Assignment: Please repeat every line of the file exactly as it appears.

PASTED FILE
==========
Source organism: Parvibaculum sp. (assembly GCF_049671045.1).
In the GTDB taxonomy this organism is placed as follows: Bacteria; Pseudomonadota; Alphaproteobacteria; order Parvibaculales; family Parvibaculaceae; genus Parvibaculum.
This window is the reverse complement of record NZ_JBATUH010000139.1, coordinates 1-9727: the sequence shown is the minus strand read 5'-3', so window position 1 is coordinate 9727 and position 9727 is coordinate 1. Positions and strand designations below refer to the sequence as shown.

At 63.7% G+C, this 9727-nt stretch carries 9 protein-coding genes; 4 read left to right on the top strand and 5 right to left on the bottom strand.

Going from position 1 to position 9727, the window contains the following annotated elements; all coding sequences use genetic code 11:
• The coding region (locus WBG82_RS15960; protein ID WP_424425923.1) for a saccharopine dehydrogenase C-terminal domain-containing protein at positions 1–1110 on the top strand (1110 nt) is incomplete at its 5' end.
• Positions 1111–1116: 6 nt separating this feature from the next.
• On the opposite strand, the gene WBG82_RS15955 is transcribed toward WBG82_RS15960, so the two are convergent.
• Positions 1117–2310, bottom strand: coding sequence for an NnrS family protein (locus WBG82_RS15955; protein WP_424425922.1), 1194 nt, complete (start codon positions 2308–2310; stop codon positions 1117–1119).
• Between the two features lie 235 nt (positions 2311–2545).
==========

Source organism: Parvibaculum sp. (assembly GCF_049671045.1).
In the GTDB taxonomy this organism is placed as follows: Bacteria; Pseudomonadota; Alphaproteobacteria; order Parvibaculales; family Parvibaculaceae; genus Parvibaculum.
This window is the reverse complement of record NZ_JBATUH010000139.1, coordinates 1-9727: the sequence shown is the minus strand read 5'-3', so window position 1 is coordinate 9727 and position 9727 is coordinate 1. Positions and strand designations below refer to the sequence as shown.

At 63.7% G+C, this 9727-nt stretch carries 9 protein-coding genes; 4 read left to right on the top strand and 5 right to left on the bottom strand.

Going from position 1 to position 9727, the window contains the following annotated elements; all coding sequences use genetic code 11:
• The coding region (locus WBG82_RS15960; protein ID WP_424425923.1) for a saccharopine dehydrogenase C-terminal domain-containing protein at positions 1–1110 on the top strand (1110 nt) is incomplete at its 5' end.
• Positions 1111–1116: 6 nt separating this feature from the next.
• On the opposite strand, the gene WBG82_RS15955 is transcribed toward WBG82_RS15960, so the two are convergent.
• Positions 1117–2310, bottom strand: coding sequence for an NnrS family protein (locus WBG82_RS15955; protein WP_424425922.1), 1194 nt, complete (start codon positions 2308–2310; stop codon positions 1117–1119).
• Between the two features lie 235 nt (positions 2311–2545).